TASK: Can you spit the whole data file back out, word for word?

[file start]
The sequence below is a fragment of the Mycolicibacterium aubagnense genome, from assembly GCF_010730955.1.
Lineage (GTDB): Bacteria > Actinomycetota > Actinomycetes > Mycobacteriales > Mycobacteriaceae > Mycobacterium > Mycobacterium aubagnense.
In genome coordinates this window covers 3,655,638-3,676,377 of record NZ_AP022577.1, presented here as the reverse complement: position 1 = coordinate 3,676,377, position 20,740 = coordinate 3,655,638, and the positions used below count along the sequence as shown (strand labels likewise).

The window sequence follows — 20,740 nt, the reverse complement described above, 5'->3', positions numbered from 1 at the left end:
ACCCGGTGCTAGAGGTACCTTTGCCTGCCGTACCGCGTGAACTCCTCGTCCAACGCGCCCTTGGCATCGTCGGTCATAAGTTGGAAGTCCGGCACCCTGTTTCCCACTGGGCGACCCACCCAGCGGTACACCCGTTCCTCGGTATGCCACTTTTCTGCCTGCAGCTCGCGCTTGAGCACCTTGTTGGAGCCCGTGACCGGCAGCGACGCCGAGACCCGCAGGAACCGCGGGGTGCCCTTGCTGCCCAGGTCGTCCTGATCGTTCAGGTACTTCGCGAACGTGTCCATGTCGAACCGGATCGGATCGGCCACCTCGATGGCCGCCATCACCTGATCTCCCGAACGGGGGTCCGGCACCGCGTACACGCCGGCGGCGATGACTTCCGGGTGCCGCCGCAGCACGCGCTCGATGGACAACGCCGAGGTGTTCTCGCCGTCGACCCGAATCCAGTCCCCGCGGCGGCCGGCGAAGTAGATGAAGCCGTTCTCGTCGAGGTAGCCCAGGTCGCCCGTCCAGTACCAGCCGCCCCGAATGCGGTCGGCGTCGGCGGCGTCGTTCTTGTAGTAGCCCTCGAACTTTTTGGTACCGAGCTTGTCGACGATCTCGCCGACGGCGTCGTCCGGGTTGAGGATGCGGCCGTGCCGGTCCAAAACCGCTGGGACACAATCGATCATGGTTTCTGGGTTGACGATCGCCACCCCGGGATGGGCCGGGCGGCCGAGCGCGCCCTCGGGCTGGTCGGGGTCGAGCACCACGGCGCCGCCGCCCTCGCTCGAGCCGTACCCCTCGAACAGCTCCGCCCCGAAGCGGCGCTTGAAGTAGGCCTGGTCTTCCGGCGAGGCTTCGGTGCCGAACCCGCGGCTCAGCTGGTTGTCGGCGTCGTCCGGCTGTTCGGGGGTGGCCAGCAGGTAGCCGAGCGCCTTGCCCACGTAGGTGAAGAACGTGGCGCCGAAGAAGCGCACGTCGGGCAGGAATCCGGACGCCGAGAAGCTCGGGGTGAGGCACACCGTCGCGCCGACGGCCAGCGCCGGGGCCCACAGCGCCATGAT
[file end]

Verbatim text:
The sequence below is a fragment of the Mycolicibacterium aubagnense genome, from assembly GCF_010730955.1.
Lineage (GTDB): Bacteria > Actinomycetota > Actinomycetes > Mycobacteriales > Mycobacteriaceae > Mycobacterium > Mycobacterium aubagnense.
In genome coordinates this window covers 3,655,638-3,676,377 of record NZ_AP022577.1, presented here as the reverse complement: position 1 = coordinate 3,676,377, position 20,740 = coordinate 3,655,638, and the positions used below count along the sequence as shown (strand labels likewise).

The window sequence follows — 20,740 nt, the reverse complement described above, 5'->3', positions numbered from 1 at the left end:
ACCCGGTGCTAGAGGTACCTTTGCCTGCCGTACCGCGTGAACTCCTCGTCCAACGCGCCCTTGGCATCGTCGGTCATAAGTTGGAAGTCCGGCACCCTGTTTCCCACTGGGCGACCCACCCAGCGGTACACCCGTTCCTCGGTATGCCACTTTTCTGCCTGCAGCTCGCGCTTGAGCACCTTGTTGGAGCCCGTGACCGGCAGCGACGCCGAGACCCGCAGGAACCGCGGGGTGCCCTTGCTGCCCAGGTCGTCCTGATCGTTCAGGTACTTCGCGAACGTGTCCATGTCGAACCGGATCGGATCGGCCACCTCGATGGCCGCCATCACCTGATCTCCCGAACGGGGGTCCGGCACCGCGTACACGCCGGCGGCGATGACTTCCGGGTGCCGCCGCAGCACGCGCTCGATGGACAACGCCGAGGTGTTCTCGCCGTCGACCCGAATCCAGTCCCCGCGGCGGCCGGCGAAGTAGATGAAGCCGTTCTCGTCGAGGTAGCCCAGGTCGCCCGTCCAGTACCAGCCGCCCCGAATGCGGTCGGCGTCGGCGGCGTCGTTCTTGTAGTAGCCCTCGAACTTTTTGGTACCGAGCTTGTCGACGATCTCGCCGACGGCGTCGTCCGGGTTGAGGATGCGGCCGTGCCGGTCCAAAACCGCTGGGACACAATCGATCATGGTTTCTGGGTTGACGATCGCCACCCCGGGATGGGCCGGGCGGCCGAGCGCGCCCTCGGGCTGGTCGGGGTCGAGCACCACGGCGCCGCCGCCCTCGCTCGAGCCGTACCCCTCGAACAGCTCCGCCCCGAAGCGGCGCTTGAAGTAGGCCTGGTCTTCCGGCGAGGCTTCGGTGCCGAACCCGCGGCTCAGCTGGTTGTCGGCGTCGTCCGGCTGTTCGGGGGTGGCCAGCAGGTAGCCGAGCGCCTTGCCCACGTAGGTGAAGAACGTGGCGCCGAAGAAGCGCACGTCGGGCAGGAATCCGGACGCCGAGAAGCTCGGGGTGAGGCACACCGTCGCGCCGACGGCCAGCGCCGGGGCCCACAGCGCCATGAT